Letters and Manuscripts — Volume 1

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Lt 8, 1868

White, J. E.

Greenville, Montcalm County, Michigan

March 9, 1868

Portions of this letter are published in 2Bio 221-222; 11MR 201.

Dear Son Edson:

We are at home again. We are thankful for this. Thursday we rode sixty miles. The snow was very deep, in many places nearly as high as the houses. While [we were] trying to get the sleigh over a fallen tree, the reach [coupling pole] broke and we were down. We had to get out in the deep snow, unload the sleigh, and lift the box off the runners. A man came along in the woods just then and helped us toggle up the sleigh. We lashed it together with straps and went on. We stood in the snow more than half an hour. 1LtMs, Lt 8, 1868, par. 1

Previous to this, about ten o’clock, it commenced snowing and snow continued to fall until twelve. Large flakes coming very fast! We never saw it on this wise before. Inches of snow were piled upon us and around us in the sleigh. To make it still more uncomfortable the rain began to come. But we rode on, every hour bringing us nearer home, and we were glad to lessen the distance. 1LtMs, Lt 8, 1868, par. 2

When within four miles of home we were so unfortunate as to enter upon a road open for several miles but entirely blocked up and impassable at the other end. The horses went up to their backs in drifts. We feared their getting down. After passing through fields we were told there was no possibility of getting through, and had to go back. As we passed over drifts we got out, lightened the sleigh, and again plowed through the snow, while it was steadily raining. After this we had no very special difficulties. 1LtMs, Lt 8, 1868, par. 3

We arrived home about dark. Corliss had watched for us all day and had sadly given up our coming. We felt glad to step into our own house. We found letters from you and from many others. You must write us often. 1LtMs, Lt 8, 1868, par. 4

In regard to Brother Bell’s school, I know not. Write us more definitely terms and studies. 1LtMs, Lt 8, 1868, par. 5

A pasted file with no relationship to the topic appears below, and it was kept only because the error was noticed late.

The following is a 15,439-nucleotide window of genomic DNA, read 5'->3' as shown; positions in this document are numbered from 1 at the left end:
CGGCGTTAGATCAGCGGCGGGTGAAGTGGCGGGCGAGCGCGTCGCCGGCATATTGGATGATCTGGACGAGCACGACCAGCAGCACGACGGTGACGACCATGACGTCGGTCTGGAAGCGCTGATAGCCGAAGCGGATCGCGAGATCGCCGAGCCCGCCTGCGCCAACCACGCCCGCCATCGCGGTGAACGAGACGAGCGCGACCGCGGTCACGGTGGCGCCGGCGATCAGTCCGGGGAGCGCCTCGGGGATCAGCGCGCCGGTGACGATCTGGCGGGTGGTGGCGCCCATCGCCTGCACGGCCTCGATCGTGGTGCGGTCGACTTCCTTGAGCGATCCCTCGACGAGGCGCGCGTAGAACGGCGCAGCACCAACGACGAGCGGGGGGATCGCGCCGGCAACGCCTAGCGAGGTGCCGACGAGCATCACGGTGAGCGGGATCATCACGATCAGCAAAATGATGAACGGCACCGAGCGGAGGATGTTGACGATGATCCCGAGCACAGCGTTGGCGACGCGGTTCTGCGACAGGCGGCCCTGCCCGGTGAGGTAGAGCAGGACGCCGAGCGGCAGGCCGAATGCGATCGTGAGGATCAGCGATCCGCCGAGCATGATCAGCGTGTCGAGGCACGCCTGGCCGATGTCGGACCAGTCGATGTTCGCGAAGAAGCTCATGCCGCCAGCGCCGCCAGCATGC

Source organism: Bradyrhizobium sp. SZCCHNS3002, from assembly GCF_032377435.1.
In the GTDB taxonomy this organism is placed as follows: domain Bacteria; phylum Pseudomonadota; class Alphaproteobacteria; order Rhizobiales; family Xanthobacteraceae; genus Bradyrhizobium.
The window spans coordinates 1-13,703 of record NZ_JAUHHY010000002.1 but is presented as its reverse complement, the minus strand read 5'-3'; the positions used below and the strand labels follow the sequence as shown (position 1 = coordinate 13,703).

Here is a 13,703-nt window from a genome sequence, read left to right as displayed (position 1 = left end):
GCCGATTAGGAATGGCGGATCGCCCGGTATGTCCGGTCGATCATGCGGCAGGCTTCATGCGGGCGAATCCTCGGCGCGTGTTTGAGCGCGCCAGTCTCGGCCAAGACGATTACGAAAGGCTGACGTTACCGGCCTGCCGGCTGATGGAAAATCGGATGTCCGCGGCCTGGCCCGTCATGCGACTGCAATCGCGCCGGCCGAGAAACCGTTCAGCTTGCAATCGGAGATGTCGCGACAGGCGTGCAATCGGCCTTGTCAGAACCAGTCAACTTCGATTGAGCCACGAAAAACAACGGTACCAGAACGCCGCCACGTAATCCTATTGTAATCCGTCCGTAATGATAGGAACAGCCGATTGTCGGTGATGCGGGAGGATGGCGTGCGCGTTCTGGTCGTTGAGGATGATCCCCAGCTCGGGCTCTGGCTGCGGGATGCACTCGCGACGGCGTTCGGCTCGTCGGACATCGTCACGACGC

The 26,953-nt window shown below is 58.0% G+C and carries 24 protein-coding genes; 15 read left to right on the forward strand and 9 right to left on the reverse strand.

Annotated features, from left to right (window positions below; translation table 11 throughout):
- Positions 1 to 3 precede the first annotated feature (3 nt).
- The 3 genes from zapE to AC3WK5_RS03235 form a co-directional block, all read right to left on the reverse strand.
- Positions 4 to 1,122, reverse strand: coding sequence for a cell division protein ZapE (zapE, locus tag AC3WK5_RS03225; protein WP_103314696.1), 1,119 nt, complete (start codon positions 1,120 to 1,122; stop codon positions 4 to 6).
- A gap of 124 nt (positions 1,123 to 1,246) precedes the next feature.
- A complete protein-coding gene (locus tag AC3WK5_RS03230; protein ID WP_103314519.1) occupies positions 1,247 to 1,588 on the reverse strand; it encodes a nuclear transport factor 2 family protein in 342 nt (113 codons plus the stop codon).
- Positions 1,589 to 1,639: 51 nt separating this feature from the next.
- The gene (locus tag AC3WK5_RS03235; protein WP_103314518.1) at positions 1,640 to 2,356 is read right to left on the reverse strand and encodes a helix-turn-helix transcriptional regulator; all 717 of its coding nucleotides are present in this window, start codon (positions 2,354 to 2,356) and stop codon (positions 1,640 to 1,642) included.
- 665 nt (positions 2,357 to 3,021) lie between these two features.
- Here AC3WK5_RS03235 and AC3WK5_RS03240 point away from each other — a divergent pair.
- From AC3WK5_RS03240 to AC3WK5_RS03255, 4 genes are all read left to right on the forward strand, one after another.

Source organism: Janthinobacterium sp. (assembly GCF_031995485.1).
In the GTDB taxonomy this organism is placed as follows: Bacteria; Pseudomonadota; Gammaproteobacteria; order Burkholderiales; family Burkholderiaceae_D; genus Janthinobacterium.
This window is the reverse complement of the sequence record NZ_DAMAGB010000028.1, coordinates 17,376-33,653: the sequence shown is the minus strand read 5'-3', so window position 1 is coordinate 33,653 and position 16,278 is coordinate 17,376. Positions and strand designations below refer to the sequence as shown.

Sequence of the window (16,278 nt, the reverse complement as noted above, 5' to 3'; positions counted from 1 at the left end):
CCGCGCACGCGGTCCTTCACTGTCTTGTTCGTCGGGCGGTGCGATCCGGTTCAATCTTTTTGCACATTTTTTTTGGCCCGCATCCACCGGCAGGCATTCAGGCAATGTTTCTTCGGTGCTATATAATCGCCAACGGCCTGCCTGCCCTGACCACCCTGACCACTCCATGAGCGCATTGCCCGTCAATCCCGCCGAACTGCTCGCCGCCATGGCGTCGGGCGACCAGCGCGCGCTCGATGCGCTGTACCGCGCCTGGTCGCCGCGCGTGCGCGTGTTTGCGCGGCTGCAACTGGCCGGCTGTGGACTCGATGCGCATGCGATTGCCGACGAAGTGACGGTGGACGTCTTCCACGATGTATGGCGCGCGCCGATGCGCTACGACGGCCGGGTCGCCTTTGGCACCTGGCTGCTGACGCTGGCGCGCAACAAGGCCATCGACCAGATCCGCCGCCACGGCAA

I advise you above everything to control your appetite. You have a voracious appetite and are not particular about letting everything alone between meals. Your headache arises more from a violation of nature’s laws in eating than from any other cause. I shall have no fear of your head if you eat and exercise as you should and observe regularity in all your habits. You must not allow yourself to be a creature of impulse. You should reason from cause to effect. If you indulge appetite without considering the result, you must pay the penalty for all such indiscretion. 1LtMs, Lt 8, 1868, par. 6

Apply yourself closely to that which you undertake. Don’t be fitful and changeable, engaging heartily and zealously in a new thing, tiring of it, and then entering into something else new. No settled purpose! Let your music be a secondary thing. It is an education you are after now. Obtain that, and don’t use precious time upon the instrument which should be devoted to study. Remember that you must qualify yourself to support yourself. Bear your own weight and lay up something to start yourself in business. To this end labor. But if you expect the blessing of the Lord to attend your efforts, seek purity, holiness, humility. Order your life and conversation so that God will bless you and we shall be satisfied. Don’t be superficial here. 1LtMs, Lt 8, 1868, par. 7

Acquaint yourself with the Bible. Read Spiritual Gifts through carefully, candidly, prayerfully. Take heed to the instructions, reproof, warnings, and let your high aim be the glory of God. Consecrate yourself to God. Dig deep with solemnity. Closely search your own heart. Drag out every cherished idol, every detestable thing and put it from you. Inquire for those books I wrote you about. Inquire in meeting for Martyrs of Spain, Sanford and Merton, and if anyone has any books of ours let them return them. 1LtMs, Lt 8, 1868, par. 8

In much love. 1LtMs, Lt 8, 1868, par. 9

They are waiting for me. Write. 1LtMs, Lt 8, 1868, par. 10